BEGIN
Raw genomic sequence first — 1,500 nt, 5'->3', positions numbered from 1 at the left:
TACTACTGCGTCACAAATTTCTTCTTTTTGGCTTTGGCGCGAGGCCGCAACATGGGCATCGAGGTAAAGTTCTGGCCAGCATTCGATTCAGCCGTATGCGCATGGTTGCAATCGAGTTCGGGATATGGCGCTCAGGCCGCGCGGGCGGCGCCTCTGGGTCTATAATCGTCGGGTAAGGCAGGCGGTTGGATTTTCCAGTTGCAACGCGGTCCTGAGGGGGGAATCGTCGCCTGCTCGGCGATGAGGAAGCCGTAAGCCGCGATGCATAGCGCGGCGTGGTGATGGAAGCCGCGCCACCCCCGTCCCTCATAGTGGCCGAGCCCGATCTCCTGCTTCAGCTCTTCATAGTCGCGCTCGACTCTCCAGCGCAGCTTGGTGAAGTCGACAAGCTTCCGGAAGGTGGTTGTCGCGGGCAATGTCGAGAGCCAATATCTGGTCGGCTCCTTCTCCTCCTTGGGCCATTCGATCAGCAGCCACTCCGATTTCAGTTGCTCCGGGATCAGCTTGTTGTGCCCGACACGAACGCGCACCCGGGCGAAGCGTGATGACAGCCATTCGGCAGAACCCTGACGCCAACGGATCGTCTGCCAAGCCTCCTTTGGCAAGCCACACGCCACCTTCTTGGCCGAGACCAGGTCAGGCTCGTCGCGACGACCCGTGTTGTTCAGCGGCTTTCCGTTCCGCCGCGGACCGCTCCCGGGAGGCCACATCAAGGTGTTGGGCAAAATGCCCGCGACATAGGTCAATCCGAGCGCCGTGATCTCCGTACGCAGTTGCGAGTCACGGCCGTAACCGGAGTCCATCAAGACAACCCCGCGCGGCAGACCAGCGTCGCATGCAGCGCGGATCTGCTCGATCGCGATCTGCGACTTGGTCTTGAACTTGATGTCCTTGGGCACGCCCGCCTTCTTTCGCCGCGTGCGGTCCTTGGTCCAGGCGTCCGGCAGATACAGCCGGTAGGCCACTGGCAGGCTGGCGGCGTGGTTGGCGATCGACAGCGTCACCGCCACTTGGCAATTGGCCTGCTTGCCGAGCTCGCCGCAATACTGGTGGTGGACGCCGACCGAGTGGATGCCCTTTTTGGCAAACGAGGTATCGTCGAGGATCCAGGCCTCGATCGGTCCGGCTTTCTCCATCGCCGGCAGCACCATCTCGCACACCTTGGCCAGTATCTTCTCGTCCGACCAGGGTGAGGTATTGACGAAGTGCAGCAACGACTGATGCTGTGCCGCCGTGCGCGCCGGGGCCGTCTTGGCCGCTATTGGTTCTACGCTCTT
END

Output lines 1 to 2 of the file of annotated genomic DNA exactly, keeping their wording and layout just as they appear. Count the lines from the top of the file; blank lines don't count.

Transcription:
Raw genomic sequence first — 1,500 nt, 5'->3', positions numbered from 1 at the left:
TACTACTGCGTCACAAATTTCTTCTTTTTGGCTTTGGCGCGAGGCCGCAACATGGGCATCGAGGTAAAGTTCTGGCCAGCATTCGATTCAGCCGTATGCGCATGGTTGCAATCGAGTTCGGGATATGGCGCTCAGGCCGCGCGGGCGGCGCCTCTGGGTCTATAATCGTCGGGTAAGGCAGGCGGTTGGATTTTCCAGTTGCAACGCGGTCCTGAGGGGGGAATCGTCGCCTGCTCGGCGATGAGGAAGCCGTAAGCCGCGATGCATAGCGCGGCGTGGTGATGGAAGCCGCGCCACCCCCGTCCCTCATAGTGGCCGAGCCCGATCTCCTGCTTCAGCTCTTCATAGTCGCGCTCGACTCTCCAGCGCAGCTTGGTGAAGTCGACAAGCTTCCGGAAGGTGGTTGTCGCGGGCAATGTCGAGAGCCAATATCTGGTCGGCTCCTTCTCCTCCTTGGGCCATTCGATCAGCAGCCACTCCGATTTCAGTTGCTCCGGGATCAGCTTGTTGTGCCCGACACGAACGCGCACCCGGGCGAAGCGTGATGACAGCCATTCGGCAGAACCCTGACGCCAACGGATCGTCTGCCAAGCCTCCTTTGGCAAGCCACACGCCACCTTCTTGGCCGAGACCAGGTCAGGCTCGTCGCGACGACCCGTGTTGTTCAGCGGCTTTCCGTTCCGCCGCGGACCGCTCCCGGGAGGCCACATCAAGGTGTTGGGCAAAATGCCCGCGACATAGGTCAATCCGAGCGCCGTGATCTCCGTACGCAGTTGCGAGTCACGGCCGTAACCGGAGTCCATCAAGACAACCCCGCGCGGCAGACCAGCGTCGCATGCAGCGCGGATCTGCTCGATCGCGATCTGCGACTTGGTCTTGAACTTGATGTCCTTGGGCACGCCCGCCTTCTTTCGCCGCGTGCGGTCCTTGGTCCAGGCGTCCGGCAGATACAGCCGGTAGGCCACTGGCAGGCTGGCGGCGTGGTTGGCGATCGACAGCGTCACCGCCACTTGGCAATTGGCCTGCTTGCCGAGCTCGCCGCAATACTGGTGGTGGACGCCGACCGAGTGGATGCCCTTTTTGGCAAACGAGGTATCGTCGAGGATCCAGGCCTCGATCGGTCCGGCTTTCTCCATCGCCGGCAGCACCATCTCGCACACCTTGGCCAGTATCTTCTCGTCCGACCAGGGTGAGGTATTGACGAAGTGCAGCAACGACTGATGCTGTGCCGCCGTGCGCGCCGGGGCCGTCTTGGCCGCTATTGGTTCTACGCTCTT